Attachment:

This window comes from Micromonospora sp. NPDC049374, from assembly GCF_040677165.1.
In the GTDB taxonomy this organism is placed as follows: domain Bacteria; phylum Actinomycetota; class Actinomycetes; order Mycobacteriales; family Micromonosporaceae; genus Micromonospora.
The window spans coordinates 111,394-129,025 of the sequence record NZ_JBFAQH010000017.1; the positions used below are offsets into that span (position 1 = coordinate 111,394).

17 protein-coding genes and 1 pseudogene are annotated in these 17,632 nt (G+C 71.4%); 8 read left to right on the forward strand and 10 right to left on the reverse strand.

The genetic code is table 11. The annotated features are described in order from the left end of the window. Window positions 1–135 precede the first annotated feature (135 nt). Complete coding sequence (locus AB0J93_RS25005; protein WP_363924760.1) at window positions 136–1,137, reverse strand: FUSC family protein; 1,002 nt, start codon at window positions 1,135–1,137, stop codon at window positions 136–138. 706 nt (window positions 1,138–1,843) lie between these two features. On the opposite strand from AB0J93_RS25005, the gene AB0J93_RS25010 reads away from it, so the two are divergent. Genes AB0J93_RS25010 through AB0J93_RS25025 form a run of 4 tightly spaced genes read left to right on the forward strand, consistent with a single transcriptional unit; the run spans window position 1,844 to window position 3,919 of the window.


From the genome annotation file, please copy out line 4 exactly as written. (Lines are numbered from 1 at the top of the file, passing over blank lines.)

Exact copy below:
17 protein-coding genes and 1 pseudogene are annotated in these 17,632 nt (G+C 71.4%); 8 read left to right on the forward strand and 10 right to left on the reverse strand.